Schizophrenia

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A brief slideshow outlining key points in the disease of schizophrenia

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Schizophrenia

  1. 1. Schizophrenia …one of the most disabling and emotionally devastating illnesses known
  2. 2. Schizophrenia was coined in 1911 by the Swiss psychiatrist, Eugen Bleuler from the combination of two Greek words meaning “split mind.”
  3. 3. Schizophrenia affects: <ul><li>(B.E.C.) </li></ul><ul><li>Behavior </li></ul><ul><li>Emotion </li></ul><ul><li>Cognition </li></ul>
  4. 4. Contributory Factors <ul><li>Genetics (80% to 85% of the variance in the illness can be attributed to genetic factors ) </li></ul><ul><li>Early environment </li></ul><ul><li>Neurobiology </li></ul><ul><li>Psychological and social processes </li></ul><ul><li>Malnutrition during the mother’s first trimester of pregnancy </li></ul><ul><li>Infections in the second trimester </li></ul><ul><li>Population density of the area in which a person is raised </li></ul><ul><li>Cannabis use during adolescence </li></ul>
  5. 5. Symptoms: <ul><li>Inappropriate emotions </li></ul><ul><li>Social withdrawal </li></ul><ul><li>Disordered thought </li></ul><ul><li>Delusions </li></ul><ul><li>Paranoia </li></ul><ul><li>Hallucinations </li></ul>
  6. 6. After diagnosis… <ul><li>People express extreme fear after learning of this disorder; there is even word of people losing jobs, friends, even homes due to their condition being made public. </li></ul><ul><li>It is imperative to balance personal rights and choices with services and safety - nowadays patient’s autonomy is considered priority. </li></ul><ul><li>Note that patients with schizophrenia are more than likely to have impaired decision-making capabilities, thus often times putting psychiatrists into positions where values of doing good and avoiding harm carry an altered sense of moral weight. </li></ul><ul><li>It is at times extremely beneficial to try to persuade the patient to have his or her family involved at some level with their care as family members possess sometimes the capability to provide the patient with a certain sense of meaning and joy. </li></ul>
  7. 7. Technically Speaking… <ul><li>A range of sources can meet in a final common molecular pathway that stretches across multiple regions of the brain. </li></ul><ul><li>These disturbances, all trickling down to the functions they subserve give rise to many different clinical features. </li></ul><ul><li>Some of these changes in the molecular structure most likely include variations in signaling via the dopamine D1 receptor in addition to abnormalities in signaling via the N-methyl-D-aspartate (NMDA) receptor and changes in a subpopulation of y- aminobutyric acid (GABA) neurons in the cerebral cortex. </li></ul><ul><li>Patients typically moke more per day and inhale more nicotine per cigarette, encouraging researches to consider that these patients are transiently self-medicating – possibly normalizing the function of the α7 nicotinic receptor; an endophenotype is mediated by this same receptor! </li></ul>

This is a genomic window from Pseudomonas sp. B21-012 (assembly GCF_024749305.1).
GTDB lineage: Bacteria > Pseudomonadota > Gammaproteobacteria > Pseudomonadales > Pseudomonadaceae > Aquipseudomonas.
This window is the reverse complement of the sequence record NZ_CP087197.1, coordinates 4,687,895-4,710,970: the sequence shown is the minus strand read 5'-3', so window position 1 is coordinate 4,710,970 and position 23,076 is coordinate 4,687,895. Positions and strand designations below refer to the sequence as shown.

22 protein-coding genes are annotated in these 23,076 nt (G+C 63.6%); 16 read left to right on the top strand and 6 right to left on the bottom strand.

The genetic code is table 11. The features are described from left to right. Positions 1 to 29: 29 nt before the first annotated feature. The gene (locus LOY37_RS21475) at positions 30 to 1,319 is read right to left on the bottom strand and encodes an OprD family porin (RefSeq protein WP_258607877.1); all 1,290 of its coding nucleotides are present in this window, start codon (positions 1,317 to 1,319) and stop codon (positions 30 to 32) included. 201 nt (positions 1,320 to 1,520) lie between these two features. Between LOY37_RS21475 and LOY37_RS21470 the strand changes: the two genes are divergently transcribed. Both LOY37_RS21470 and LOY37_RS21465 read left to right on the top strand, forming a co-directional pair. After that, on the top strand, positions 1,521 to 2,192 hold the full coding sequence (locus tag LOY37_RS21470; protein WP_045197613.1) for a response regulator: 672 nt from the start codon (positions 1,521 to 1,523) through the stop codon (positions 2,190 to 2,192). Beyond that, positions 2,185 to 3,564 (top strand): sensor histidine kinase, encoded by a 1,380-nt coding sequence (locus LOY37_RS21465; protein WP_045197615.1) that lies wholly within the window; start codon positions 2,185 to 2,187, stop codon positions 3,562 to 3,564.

8. 8. Positive and Negative: <ul><li>Positive symptoms are outside the range of normal functioning e.g. hallucinations </li></ul><ul><li>Negative symptoms are the loss of normal functioning e.g. poverty of speech </li></ul><ul><li>Negative symptoms seem to be the major contributor to debilitation as patients interests yield to severe loss in normal functioning. Only modest progress has been made in treating them effectively. </li></ul>
  9. 9. Treatment: <ul><li>Antipsychotics are a mainstay of treatment for most schizophrenia patients. </li></ul><ul><li>Negative symptoms are viewed often times as being treatment-resistant, two-thirds of approximately 35 studies comparing conventional and atypical antipsychotics in treating negative symptoms found atypical antipsychotics to be more effective. </li></ul>
  10. 10. Treatment (continued) <ul><li>Active psychosis always shows to be the common cause of hospital admission thus forming a pharmacological objective of eliminating or reducing positive symptoms. </li></ul><ul><li>Although controlling these positive symptoms obviously reduces hospitalizations, the patient’s actual capacity is improved only minimally. </li></ul><ul><li>The three biggest challenges in the treatment of negative symptoms therefore become their </li></ul><ul><ul><li>modest therapeutic response, </li></ul></ul><ul><ul><li>pervasiveness, and </li></ul></ul><ul><ul><li>diminution of patients’ quality of life. </li></ul></ul><ul><li>Strangely, most negative symptoms that occur in association with positive symptoms are more responsive to treatment. </li></ul>
  11. 11. Final Words: <ul><li>The matter of substance use seems to run perpetually alongside this disorder and thus it is important to form the realization that both are long-term conditions. </li></ul><ul><li>Long-term, unemployment, and poverty run hand in hand with the disorder </li></ul><ul><li>Any thinking that negates the recognition that substance use is a chronic illness can be pushed aside. It is essential to treat patients in an integrated manner – that is, integrating mental health and substance abuses treatments to overcome problems in splitting care into separate systems. Empirical evidence demonstrates both require a lifetime of attention. </li></ul>

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